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Human neurocysticercosis (NCC) is a worldwide neglected disease caused by Taenia solium metacestode and responsible for various complications and neurological disorders. This study aimed to evaluate the use of specific immunoglobulin Y (IgY) produced by laying hens immunized with a hydrophobic fraction of Taenia crassiceps metacestodes (hFTc) in NCC diagnosis. Egg yolk IgY antibodies were fractionated, purified and characterized. Enzyme-linked immunosorbent assay (ELISA) was carried out to evaluate the production kinetics and avidity maturation of anti-hFTc IgY antibodies throughout the IgY obtention process. Antigen recognition tests were carried out by Western blotting and immunofluorescence antibody test using purified and specific anti-hFTc IgY antibodies for detection of parasitic antigens of T. crassiceps and T. solium metacestodes. Sandwich ELISA was performed to detect circulating immune complexes formed by IgG and parasitic antigens in human sera. The results showed high diagnostic values (93.2% sensitivity and 94.3% specificity) for immune complexes detection in human sera with confirmed NCC. In conclusion, specific IgY antibodies produced from immunized hens with hFTc antigens were efficient to detect T. solium immune complexes in human sera, being an innovative and potential tool for NCC immunodiagnosis.
The rocky shores of the north-east Atlantic have been long studied. Our focus is from Gibraltar to Norway plus the Azores and Iceland. Phylogeographic processes shape biogeographic patterns of biodiversity. Long-term and broadscale studies have shown the responses of biota to past climate fluctuations and more recent anthropogenic climate change. Inter- and intra-specific species interactions along sharp local environmental gradients shape distributions and community structure and hence ecosystem functioning. Shifts in domination by fucoids in shelter to barnacles/mussels in exposure are mediated by grazing by patellid limpets. Further south fucoids become increasingly rare, with species disappearing or restricted to estuarine refuges, caused by greater desiccation and grazing pressure. Mesoscale processes influence bottom-up nutrient forcing and larval supply, hence affecting species abundance and distribution, and can be proximate factors setting range edges (e.g., the English Channel, the Iberian Peninsula). Impacts of invasive non-native species are reviewed. Knowledge gaps such as the work on rockpools and host–parasite dynamics are also outlined.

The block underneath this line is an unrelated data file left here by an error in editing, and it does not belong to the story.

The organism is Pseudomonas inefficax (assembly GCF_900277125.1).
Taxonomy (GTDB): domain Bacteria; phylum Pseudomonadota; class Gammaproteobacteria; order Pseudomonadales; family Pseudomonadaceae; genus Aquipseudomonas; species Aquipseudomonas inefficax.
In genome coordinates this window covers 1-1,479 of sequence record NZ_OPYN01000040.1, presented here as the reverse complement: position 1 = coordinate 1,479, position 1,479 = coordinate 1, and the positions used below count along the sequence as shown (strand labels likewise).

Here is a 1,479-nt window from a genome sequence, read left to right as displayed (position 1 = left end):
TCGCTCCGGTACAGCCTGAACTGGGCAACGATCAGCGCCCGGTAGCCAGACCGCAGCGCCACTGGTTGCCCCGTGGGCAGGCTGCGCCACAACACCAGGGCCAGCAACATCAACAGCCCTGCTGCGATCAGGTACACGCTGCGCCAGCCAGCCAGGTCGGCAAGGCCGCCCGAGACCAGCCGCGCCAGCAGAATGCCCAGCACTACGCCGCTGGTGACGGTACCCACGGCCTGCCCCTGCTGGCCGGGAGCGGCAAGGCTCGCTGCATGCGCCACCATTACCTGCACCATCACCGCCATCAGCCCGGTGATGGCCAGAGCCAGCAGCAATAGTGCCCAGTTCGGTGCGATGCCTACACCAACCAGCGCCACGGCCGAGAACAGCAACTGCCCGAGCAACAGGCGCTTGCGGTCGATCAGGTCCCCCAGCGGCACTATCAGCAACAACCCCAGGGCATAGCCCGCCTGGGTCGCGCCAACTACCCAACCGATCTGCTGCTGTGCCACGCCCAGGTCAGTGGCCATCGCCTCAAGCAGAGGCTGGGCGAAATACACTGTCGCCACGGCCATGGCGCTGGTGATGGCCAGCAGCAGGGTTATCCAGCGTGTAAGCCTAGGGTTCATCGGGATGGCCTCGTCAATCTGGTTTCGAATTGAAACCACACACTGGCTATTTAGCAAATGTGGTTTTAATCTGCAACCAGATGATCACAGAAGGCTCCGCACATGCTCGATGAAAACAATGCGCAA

Cancer diagnosis affects patients, their families, and their caregivers in particular. This study focused on the validation of the CareGiver Oncology Quality of Life (CarGOQoL) questionnaire in Portuguese caregivers of patients with multiple myeloma, from the caregiver's point of view.